The Latin Satyrica is often referred to as a satire of early imperial manners, especially of freedmen, slaves, and marginal characters from the Greek-speaking Near East. Most of the names of the characters are Greek, and the action of the extant Satyrica takes place in predominantly Greek southern Italy, first in the area around the Bay of Naples and later in Croton. If the Satyrica is satire, it is of a most gentle and general kind. The characters created by Petronius are both ill-mannered and sympathetic, and they are creations in fiction: the central actor in the Cena Trimalchionis (26.7–78, a section that comprises one-third of the work) is not a parody of Nero, but a humorous portrayal of a wealthy freedman. Like Eumolpus, poet, scoundrel, marvelous storyteller, and chief actor of the last third of the Satyrica (83–141), Trimalchio is one of the most memorable characters in Latin literature. The first-person narrator of the Satyrica is Encolpius, and everything that readers learn about the characters and actions in the Satyrica, they learn from Encolpius. The narrator is an older Encolpius looking back at episodes in his earlier life, and in that sense the Satyrica can be read as the confessions of a very literate narrator who describes himself almost without exception as a failure, but in settings that regularly characterize him as a bad example of a mythical hero (Schmeling6). The main characters of the outer structure of the story appear in triads, first Encolpius–Ascyltos–Giton, then Encolpius–Eumolpus–Giton, all of whom live on the margins of society, stealing what they need and engineering elaborate hoaxes to get more than they need:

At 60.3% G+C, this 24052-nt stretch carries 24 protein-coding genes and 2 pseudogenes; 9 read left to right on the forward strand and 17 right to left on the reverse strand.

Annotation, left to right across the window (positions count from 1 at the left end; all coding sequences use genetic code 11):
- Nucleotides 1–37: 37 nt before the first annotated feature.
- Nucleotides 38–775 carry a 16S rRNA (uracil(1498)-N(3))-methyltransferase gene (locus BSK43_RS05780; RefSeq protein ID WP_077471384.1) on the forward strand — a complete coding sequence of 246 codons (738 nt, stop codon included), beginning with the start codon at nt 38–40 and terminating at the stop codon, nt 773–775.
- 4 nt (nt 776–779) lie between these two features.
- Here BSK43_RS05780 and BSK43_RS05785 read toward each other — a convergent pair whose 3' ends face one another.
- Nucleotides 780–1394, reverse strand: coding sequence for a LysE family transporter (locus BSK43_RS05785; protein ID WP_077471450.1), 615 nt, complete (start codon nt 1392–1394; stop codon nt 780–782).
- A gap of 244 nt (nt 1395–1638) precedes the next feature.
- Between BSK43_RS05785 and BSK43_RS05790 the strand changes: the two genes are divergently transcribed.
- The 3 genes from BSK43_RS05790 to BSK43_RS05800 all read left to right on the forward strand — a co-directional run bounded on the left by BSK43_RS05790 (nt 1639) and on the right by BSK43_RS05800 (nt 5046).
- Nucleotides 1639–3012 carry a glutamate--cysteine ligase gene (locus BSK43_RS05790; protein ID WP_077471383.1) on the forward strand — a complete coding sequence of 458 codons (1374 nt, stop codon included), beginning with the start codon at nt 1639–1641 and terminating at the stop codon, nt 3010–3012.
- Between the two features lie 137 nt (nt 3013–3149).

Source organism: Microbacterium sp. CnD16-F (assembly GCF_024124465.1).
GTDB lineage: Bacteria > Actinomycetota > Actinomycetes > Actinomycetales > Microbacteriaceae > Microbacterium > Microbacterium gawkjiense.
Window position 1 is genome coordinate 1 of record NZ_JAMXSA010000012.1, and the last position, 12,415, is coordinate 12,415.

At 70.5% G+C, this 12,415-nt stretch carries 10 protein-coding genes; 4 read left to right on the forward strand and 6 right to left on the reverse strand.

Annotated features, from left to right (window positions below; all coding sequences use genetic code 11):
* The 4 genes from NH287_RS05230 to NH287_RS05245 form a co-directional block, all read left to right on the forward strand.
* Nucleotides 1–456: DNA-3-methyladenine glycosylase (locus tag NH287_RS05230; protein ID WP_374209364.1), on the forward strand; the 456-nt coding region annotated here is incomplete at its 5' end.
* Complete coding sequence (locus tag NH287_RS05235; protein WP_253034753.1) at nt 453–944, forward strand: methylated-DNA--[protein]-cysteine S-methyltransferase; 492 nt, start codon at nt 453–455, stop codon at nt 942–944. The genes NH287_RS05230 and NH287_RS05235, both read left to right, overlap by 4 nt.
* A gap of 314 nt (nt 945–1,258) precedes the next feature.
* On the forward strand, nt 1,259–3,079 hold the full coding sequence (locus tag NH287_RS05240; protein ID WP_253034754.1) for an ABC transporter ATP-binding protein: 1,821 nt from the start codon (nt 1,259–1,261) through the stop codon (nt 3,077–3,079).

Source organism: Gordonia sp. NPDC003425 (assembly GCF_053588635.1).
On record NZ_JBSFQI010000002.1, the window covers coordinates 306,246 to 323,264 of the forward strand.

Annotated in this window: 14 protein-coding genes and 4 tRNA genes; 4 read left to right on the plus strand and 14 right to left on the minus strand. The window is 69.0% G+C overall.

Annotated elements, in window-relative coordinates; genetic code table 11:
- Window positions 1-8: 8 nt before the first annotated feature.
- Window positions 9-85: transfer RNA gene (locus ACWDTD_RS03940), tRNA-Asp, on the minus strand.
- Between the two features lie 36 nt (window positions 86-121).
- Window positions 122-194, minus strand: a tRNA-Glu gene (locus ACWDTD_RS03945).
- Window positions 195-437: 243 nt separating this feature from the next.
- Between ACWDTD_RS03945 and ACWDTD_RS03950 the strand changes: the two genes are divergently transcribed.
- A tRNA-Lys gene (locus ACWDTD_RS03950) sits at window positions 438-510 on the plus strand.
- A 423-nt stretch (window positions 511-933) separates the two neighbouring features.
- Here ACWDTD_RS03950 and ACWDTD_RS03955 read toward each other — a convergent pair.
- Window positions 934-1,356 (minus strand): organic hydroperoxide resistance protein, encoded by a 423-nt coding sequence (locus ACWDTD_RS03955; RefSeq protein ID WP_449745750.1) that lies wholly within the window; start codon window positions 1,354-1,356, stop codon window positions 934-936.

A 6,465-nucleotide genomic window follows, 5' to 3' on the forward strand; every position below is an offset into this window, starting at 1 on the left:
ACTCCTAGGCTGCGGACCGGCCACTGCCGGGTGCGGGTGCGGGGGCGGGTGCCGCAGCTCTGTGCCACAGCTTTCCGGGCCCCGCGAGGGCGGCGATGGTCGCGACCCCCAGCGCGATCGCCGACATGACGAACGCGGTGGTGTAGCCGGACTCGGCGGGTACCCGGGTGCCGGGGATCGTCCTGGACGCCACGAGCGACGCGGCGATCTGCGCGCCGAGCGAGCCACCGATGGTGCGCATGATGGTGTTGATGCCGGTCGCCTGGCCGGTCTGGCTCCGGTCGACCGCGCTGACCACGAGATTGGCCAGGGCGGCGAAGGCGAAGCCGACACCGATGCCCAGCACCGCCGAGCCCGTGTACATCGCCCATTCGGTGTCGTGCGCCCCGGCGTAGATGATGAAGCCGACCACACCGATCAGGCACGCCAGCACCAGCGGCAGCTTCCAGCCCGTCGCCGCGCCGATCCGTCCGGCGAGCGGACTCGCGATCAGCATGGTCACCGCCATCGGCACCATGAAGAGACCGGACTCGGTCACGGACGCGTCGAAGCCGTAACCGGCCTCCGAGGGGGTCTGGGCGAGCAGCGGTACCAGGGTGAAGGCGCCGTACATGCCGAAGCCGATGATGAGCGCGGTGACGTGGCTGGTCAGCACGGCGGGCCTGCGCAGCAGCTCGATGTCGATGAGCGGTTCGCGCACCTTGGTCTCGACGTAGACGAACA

the glue that holds the triad together is sex, and this triadic structure also gives the story its inherent instability of rivalry.
The reader of the Satyrica recognizes from the first words that the work is extant only in fragments, and that much that had been narrated by Encolpius has been lost. In addition, attached to the Latin text of the Satyrica is a collection of fifty-one fragments from disparate sources, which with varying degrees of certitude have been attributed to the Arbiter, Petronius, or the Satyrica (but no one knows where, or even if, these fragments actually belong in the work). From meager medieval evidence (Schmeling4, xxii), the extant Satyrica can be said to come from Books 14, 15, 16, and since the work has numerous affinities to the Odyssey in twenty-four books, scholars have suggested that the complete Satyrica must also have consisted of twenty-four books. If that is so, then we possess little of the original work. Even though the Satyrica apparently was a long narrative work, the extant text (except for the Cena) is not at all a narrative but rather a collection of disjointed pieces and mutilated excerpts, totaling about 35,000 words.
The reader of the Satyrica also notices from almost the beginning that the work is a mixture of prose and poetry. Many of the characters in the Satyrica are poets, and thus the reader should not be surprised that the work contains so much poetry: not only thirty poems (not counting the Fragmenta), ranging from 2 verses to 295, but in nine different meters; see Ernout (211–13) for a list. This mixture is often described as a prosimetrum. The mixed form has led some critics such as Northrop Frye to see a specific